‘High-powered line-up gave Chin’s camp full control of SUPP election machinery’


However, in an apparent about-turn, Dr Chan gave the then organising secretary Tan Sri Peter Chin the nod to lead another team to contest the branch general meetings where delegates were elected to the TDC.

In Chin’s camp then were Dr Chan, the president; Datuk Sim Kheng Hui, the secretary-general; Teng, the treasurer; Datuk Alfred Yap, the publicity secretary; and Chin himself as organising secretary. The high-powered line-up gave Chin’s camp full control of the election machinery at branch and central levels.

Protests were subsequently lodged with the Registrar of Societies, revealing complaints of irregularities in the election of the branch delegates.

The complaints included alleged outright rejection of delegates aligned with the Wong faction. Delegates from Bintulu were at the airport for a flight to Kuching when they were reportedly told their right to attend the TDC had been annulled by the secretary general. There were also allegations of ballot boxes being placed in a public park to collect votes from members and ballot papers being printed only in Mandarin although there were Bumiputra voters.

The Wong faction with six YBs decided to boycott the TDC and brought their complaints to the ROS. They felt any appeal to the quarters whom they alleged were responsible for the irregularities would be an exercise in futility.

After a lengthy investigation, the ROS initially de-registered two branches and gave SUPP notice to showcause why it should not be de-registered for the voting irregularities. However, the Minister of Home Affairs later reversed the ROS’ decision and gave SUPP the all clear.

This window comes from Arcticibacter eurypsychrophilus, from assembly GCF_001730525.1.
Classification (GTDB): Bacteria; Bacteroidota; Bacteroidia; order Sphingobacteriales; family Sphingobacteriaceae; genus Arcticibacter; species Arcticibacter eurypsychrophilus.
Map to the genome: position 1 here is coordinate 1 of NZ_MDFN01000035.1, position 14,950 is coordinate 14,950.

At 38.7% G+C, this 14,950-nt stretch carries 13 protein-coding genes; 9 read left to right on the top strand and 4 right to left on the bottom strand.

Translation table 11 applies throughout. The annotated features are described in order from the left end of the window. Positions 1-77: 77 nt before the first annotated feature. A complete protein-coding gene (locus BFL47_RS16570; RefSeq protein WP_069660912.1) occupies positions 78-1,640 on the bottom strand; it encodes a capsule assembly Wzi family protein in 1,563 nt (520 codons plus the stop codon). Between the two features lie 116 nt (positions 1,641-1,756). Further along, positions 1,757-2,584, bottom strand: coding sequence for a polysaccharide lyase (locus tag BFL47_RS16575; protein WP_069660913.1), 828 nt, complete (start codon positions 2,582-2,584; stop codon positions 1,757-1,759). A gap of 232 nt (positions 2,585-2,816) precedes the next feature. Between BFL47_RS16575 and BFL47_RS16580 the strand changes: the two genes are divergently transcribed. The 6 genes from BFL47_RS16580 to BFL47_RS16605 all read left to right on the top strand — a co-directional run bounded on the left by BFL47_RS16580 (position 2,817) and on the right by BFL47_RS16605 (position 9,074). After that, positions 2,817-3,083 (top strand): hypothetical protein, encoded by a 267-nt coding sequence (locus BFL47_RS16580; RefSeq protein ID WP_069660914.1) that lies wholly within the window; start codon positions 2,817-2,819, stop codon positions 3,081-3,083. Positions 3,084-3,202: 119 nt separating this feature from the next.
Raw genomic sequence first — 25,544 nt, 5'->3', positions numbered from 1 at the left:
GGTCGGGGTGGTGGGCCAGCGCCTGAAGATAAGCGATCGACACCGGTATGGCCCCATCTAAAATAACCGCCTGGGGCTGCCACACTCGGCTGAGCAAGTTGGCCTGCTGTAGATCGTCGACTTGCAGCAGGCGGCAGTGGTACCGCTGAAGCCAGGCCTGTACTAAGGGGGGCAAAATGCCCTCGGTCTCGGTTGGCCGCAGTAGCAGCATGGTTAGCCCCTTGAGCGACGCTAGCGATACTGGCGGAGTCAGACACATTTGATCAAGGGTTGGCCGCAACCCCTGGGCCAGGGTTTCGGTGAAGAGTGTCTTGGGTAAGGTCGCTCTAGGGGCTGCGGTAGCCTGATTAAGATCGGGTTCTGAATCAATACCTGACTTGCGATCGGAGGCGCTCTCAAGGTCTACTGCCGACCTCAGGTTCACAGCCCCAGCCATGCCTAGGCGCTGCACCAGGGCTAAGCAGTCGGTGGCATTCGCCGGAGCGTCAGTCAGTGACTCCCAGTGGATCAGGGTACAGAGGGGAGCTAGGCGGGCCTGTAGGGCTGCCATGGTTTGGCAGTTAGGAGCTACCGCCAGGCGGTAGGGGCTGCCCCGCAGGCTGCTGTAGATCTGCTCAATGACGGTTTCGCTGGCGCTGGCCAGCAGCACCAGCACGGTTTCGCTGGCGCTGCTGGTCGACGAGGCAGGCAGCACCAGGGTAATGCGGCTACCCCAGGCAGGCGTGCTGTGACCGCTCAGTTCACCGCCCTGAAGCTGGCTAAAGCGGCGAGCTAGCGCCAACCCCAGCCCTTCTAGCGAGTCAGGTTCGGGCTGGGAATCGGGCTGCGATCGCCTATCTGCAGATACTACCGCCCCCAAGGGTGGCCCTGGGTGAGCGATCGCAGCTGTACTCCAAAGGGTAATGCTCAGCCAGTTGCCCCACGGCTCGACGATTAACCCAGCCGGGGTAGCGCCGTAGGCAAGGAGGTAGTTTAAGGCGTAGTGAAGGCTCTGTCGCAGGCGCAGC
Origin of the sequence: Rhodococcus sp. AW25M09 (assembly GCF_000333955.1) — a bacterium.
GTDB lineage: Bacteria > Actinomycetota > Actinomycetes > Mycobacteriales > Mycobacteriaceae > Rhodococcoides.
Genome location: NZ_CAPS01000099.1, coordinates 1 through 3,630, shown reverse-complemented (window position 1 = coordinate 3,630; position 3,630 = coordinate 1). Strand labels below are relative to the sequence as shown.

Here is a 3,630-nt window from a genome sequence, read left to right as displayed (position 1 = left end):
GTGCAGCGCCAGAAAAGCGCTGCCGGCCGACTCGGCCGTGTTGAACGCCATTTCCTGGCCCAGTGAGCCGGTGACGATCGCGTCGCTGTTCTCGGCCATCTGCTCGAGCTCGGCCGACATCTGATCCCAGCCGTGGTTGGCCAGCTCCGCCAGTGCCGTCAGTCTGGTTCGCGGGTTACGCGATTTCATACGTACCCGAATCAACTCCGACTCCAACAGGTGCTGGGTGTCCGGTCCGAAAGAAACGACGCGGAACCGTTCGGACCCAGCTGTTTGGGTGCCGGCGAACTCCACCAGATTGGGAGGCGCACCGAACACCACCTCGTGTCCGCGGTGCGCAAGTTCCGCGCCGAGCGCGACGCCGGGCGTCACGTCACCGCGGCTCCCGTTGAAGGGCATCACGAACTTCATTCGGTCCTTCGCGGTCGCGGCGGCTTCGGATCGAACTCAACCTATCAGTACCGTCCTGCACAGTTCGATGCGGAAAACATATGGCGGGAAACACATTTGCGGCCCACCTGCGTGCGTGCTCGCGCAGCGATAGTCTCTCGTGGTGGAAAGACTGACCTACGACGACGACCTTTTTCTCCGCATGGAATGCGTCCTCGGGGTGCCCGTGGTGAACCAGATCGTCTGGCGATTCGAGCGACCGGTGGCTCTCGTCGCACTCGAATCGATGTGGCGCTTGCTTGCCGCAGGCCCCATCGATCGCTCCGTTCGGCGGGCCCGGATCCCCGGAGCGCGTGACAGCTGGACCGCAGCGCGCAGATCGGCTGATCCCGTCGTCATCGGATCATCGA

Just as quickly, the Minister approved the formation of the United People’s Party (UPP) which was immediately launched with great fanfare in July 2014.

In the first UPP TDC, attended by PBB deputy president Datuk Amar Abang Johari Tun Openg as the guest of honour, Wong was elected the inaugural president.

UPP quickly set up 26 branches throughout Sarawak. Wong and his deputy Datuk Dr Jerip Susil remain in the State Cabinet under new Chief Minister Datuk Patinggi Tan Sri Adenan Satem. All four UPP YBs retain their seats on the BN side of the Dewan Undangan Negeri — a tacit indication that they remain within the BN fold despite UPP’s status as a non-BN component party.

When Prime Minister Datuk Seri Najib Tun Razak came to town, he declared UPP and Teras, an offshoot of the Sarawak Progressive Democratic Party (SPDP), were part of the ruling coalition under the BN Plus formula. This was echoed by Adenan on several occasions. The Chief Minister was reported in the August 5, 2014, edition of The Borneo Post as urging voters to back UPP and Teras candidates as he considered them as part of the BN Plus Government.

With the State elections due by June 2016 the latest, Adenan has been widely reported as having convened a meeting on October 19, 2015, between SUPP and UPP leaders with express instructions for them to immediately form a five-men committee to sort out the division of seats between the two parties.

According to inside sources, Adenan told the leaders of the two parties if they could not mutually agree on the sharing of the 19 seats, he would make the decision himself.

The Chief Minister made it “very clear” the only criterion would be the winnability of candidates – those who stand the best chance of winning — because he wants ensure victory for BN by the biggest margin.

According to news reports, UPP had recently written twice to SUPP to arrange for a meeting in accordance with Adenan’s directive but there was no response.

In the just-concluded SUPP annual delegates’ conference, the delegates passed a resolution, rejecting the Chief Minister’s directive and insisting on contesting all 19 seats.

Informed sources said SUPP leaders had taken such a stand because of pledges of support from Tan Sri Datuk Amar Dr James Masing, president of Parti Rakyat Sarawak (PRS) and Datuk Seri Tiong King Sing, the new acting president of the Sarawak Progressive Democratic Party (SPDP). Such triumvirate link-up stemmed from their so-called “merger of minds.”